MFA Show 2016 | SUArt Galleries

Joseph Whelan

From the streets of Venice to the stages of the Syracuse University Department of Drama comes the classic 1982 Broadway musical "Nine" from Sept. 30 to Oct. 8 in the Archbold Theatre at the Syracuse Stage/SU Drama Complex, 820 E. Genesee St.

Based on Federico Fellini’s film "8 ½," the Tony-winning show tells a tale of Italian film director Guido Contini reaching a boiling point in his career and personal life. Contini, approaching his 40th birthday, struggles with his latest film, which drives him to call on all the women in his life for inspiration – his wife, his mistress, his favorite actress and his producer, to name a few.

While Contini works desperately to finish his film, his relationships with the women in his life continue to tangle, until he must decide whether art or the love of his wife, Luisa, is more important.

This romantic jaunt is sure to appeal to theatre newcomers and experts alike. Themes of creative struggle and inspiration ground a show filled with flights of fancy and imagination.

Tony Salatino, director and choreographer of the Department of Drama production, says that the appeal of "Nine" comes from the musical’s ability to vividly bring to life the balance that an artist must tread – between reality and fantasy, humor and drama.

“'Nine' is about the struggle involved in the creative process, both technical and personal, and the problems artists encounter when expected to deliver a personal and profound work,” he said. “With Guido, there is always an intense public scrutiny, always a tight schedule and an expectation that the new work will be as good if not better than his previous movies.”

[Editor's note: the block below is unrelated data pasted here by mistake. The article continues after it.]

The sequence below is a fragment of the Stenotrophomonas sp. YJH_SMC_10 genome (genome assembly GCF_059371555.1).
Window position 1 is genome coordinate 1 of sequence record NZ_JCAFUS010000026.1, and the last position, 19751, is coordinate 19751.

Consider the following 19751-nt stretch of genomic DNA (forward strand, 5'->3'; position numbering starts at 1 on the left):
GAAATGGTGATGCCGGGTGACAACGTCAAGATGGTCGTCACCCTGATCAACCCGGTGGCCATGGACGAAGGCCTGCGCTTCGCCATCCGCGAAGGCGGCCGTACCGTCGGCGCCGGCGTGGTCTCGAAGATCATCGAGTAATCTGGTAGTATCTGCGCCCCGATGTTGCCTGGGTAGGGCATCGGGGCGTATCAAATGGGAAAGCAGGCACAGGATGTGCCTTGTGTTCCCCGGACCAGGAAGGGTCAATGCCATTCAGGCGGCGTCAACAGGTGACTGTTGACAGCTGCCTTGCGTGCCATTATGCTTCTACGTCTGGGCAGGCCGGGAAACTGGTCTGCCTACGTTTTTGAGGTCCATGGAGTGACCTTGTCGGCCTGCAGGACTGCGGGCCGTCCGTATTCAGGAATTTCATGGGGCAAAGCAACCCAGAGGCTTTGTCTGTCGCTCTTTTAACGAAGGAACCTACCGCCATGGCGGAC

Guido Contini, called Guido Anselmi in "8 ½," is an autobiographical representation of Fellini himself and was inspired by the famous director’s own personal crisis as he struggled to understand what his next film would be about. On the verge of giving up, Fellini had a breakthrough as he sat alone on the partially completed set following a party for the film crew.

“It was in that moment that I found the heart of the film I was looking for,” he recalled. “I would tell exactly what was happening to me. I would make it the story of the director who no longer knew what he wanted to make.”

Composer Maury Yeston said Fellini’s film called to him as an artist and young man.

“You have to try to imagine a 17-year-old boy looking at an Italian movie and falling in love with it,” Yeston told the Los Angeles Times. “I really just wanted to grow up and turn that into a musical.”

"Nine" – with music and lyrics by Yeston, book by Arthur Kopit and direction by Tommy Tune – opened on Broadway in 1982 to great critical praise. The show was awarded five Tony Awards, including Best Musical and Best Score. It has been revived and performed all over the world continuously since its inception and even inspired a 2009 film starring acclaimed actors Daniel Day-Lewis and Marion Cotillard.

Tickets for "Nine" may be purchased at the Syracuse Stage Box Office from 10 a.m. to 5 p.m. or by telephone at 315-443-3275 or at